A garage sale is a marvelous thing. I’ve hosted a few, but they don’t seem to work out so well for me. The last one I nearly broke even, but some of the earlier attempts were disastrous. I also learned that in-laws are nice to have around for the holidays, but don’t let them organize your garage sale for you. (And for dang sure don’t let Uncle Elwood mind the cash box or the beer cooler.) I’m still not sure who got the riding lawnmower, and don’t get me started about the living room furniture. At least we still got the big-screen…
Mom’s always finding the most interesting things at garage sales. Knife sharpeners; full sets of expensive china; voodoo dolls. Stuff like that. She even brought home this curious appliance once, in a plain brown box and marked Adults Only. (Or maybe it was PJ; I forget.) Anyways, there wasn’t any instructions, so we just use it to scare the cats. Works, too.
Sometimes Mom finds cookbooks. Like recently, when she came across a copy of the NAFC Members’ Cookbook, 1996 Edition. (If you don’t know what NAFC stands for, then I guess I’ll have to tell you: North American Fishing Club.) It’s how to cook the fish, the whole fish, and nothing but the fish.
Most of these recipes are dirt-simple. Okay, none of them call for dirt, exactly. But simple they surely are. For instance, here’s how to prepare Pan-Fried Fillets of Fish (by Jerry Solberg of Weyauwega, WI):
Take a pound of fish fillets; 1 tablespoon each mayo and milk; 1/2 teaspoon each salt and pepper; a cup of fine cracker crumbs; and oil for frying. Blend mayo, milk, salt and pepper. Dip fillets in mayo mix, then into the cracker crumbs, and be sure to coat all sides well. Get out your big skillet and heat the oil over moderate heat. Add fish and fry, turning once, until fish is golden brown on both sides. Serve with lemon wedges, tartar sauce, mayo or salsa.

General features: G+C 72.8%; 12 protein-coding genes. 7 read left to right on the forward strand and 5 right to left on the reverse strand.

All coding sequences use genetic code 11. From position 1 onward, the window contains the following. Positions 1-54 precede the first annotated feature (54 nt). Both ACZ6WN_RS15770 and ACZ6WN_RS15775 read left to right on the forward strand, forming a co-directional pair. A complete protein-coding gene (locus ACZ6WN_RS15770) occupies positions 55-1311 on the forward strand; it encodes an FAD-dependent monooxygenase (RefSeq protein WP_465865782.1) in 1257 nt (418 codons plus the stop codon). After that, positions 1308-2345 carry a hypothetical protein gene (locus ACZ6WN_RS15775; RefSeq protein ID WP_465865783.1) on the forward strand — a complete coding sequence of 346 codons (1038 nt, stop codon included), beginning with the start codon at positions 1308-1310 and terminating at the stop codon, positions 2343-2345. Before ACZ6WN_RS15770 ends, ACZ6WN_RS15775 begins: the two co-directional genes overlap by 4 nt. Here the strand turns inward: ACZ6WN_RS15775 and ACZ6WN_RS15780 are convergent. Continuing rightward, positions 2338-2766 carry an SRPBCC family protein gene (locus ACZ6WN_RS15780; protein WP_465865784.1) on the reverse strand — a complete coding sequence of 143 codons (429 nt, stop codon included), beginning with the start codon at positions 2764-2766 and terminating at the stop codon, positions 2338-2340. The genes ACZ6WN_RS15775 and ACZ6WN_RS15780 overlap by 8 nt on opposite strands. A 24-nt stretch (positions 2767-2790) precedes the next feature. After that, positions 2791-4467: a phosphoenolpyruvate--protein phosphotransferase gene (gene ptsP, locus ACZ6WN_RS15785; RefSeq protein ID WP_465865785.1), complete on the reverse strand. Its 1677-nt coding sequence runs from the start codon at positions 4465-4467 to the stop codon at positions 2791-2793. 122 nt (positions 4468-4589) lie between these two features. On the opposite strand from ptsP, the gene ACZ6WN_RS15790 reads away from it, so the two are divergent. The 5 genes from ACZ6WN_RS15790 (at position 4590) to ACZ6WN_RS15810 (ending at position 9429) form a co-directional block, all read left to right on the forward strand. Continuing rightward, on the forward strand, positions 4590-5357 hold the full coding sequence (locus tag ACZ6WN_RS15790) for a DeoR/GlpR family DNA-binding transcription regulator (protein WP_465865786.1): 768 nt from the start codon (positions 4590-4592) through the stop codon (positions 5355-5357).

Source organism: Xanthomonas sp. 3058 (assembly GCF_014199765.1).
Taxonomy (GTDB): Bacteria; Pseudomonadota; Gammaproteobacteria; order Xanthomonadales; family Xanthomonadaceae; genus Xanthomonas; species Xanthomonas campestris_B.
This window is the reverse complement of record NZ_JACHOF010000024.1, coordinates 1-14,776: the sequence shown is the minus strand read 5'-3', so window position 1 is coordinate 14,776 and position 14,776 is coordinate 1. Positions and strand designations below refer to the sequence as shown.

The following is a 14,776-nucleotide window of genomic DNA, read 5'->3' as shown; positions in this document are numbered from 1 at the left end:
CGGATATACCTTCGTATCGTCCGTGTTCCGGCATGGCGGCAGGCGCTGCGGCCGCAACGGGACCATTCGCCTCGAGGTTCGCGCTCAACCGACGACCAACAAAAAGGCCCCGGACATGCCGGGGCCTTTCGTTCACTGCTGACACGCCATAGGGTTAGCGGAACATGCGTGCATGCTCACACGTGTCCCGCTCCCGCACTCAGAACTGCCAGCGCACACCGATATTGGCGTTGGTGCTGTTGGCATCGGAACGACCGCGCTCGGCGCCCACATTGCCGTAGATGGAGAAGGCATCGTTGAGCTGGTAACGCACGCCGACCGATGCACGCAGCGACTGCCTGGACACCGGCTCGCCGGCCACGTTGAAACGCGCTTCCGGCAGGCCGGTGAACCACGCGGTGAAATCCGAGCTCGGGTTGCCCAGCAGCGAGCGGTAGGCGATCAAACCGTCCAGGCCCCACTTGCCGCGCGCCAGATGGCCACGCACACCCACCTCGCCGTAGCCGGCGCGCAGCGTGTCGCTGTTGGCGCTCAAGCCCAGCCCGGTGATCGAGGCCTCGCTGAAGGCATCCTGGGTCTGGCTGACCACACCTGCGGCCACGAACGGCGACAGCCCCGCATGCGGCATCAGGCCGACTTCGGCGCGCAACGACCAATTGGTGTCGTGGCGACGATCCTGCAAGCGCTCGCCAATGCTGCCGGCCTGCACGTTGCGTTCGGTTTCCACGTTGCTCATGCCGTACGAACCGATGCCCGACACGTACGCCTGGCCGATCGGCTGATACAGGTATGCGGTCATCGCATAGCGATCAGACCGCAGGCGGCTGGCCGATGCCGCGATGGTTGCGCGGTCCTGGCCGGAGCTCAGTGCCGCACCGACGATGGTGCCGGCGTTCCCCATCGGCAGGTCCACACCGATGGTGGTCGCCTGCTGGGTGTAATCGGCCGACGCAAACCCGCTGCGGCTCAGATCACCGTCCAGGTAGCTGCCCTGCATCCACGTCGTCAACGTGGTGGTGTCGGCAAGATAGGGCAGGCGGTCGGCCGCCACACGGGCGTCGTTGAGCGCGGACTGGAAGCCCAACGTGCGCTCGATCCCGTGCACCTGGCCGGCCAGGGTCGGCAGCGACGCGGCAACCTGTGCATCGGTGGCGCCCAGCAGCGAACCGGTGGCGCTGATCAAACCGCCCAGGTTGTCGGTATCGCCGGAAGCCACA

If that’s too complicated, try Tom Bennett’s method (he’s from North Pole, Arkansas, the coldest spot in Bill Clinton’s home state): Soak a half pound of fish fillets in a cup of sour cream overnight in the fridge. Roll the fillets in bread crumbs and fry in a hot frying pan with almost no oil until the fish is fork-tender.
Sorry, folks, I can’t make it any easier than that. Even Long John Silver’s takes more effort.
This little book of recipes is quite a find. It’s hard-bound, with several recipes on each pair of pages. No illustrations to speak of (other than fishermen with Really Big Fish; I suspect an early version of Photoshop), with clear, two-color typography and a pleasing layout. Recipes are generally organized by type of fish, after a selection from the staff and a section simply called “Catch of the Day.” I’ll be exploring the book in depth (Get it? In Depth? Man, Leno better get ready to move on…) for more F4F ideas.
At least it’ll keep me away from the garage sales…
Enjoy the (Simple Fried Fish) Heat!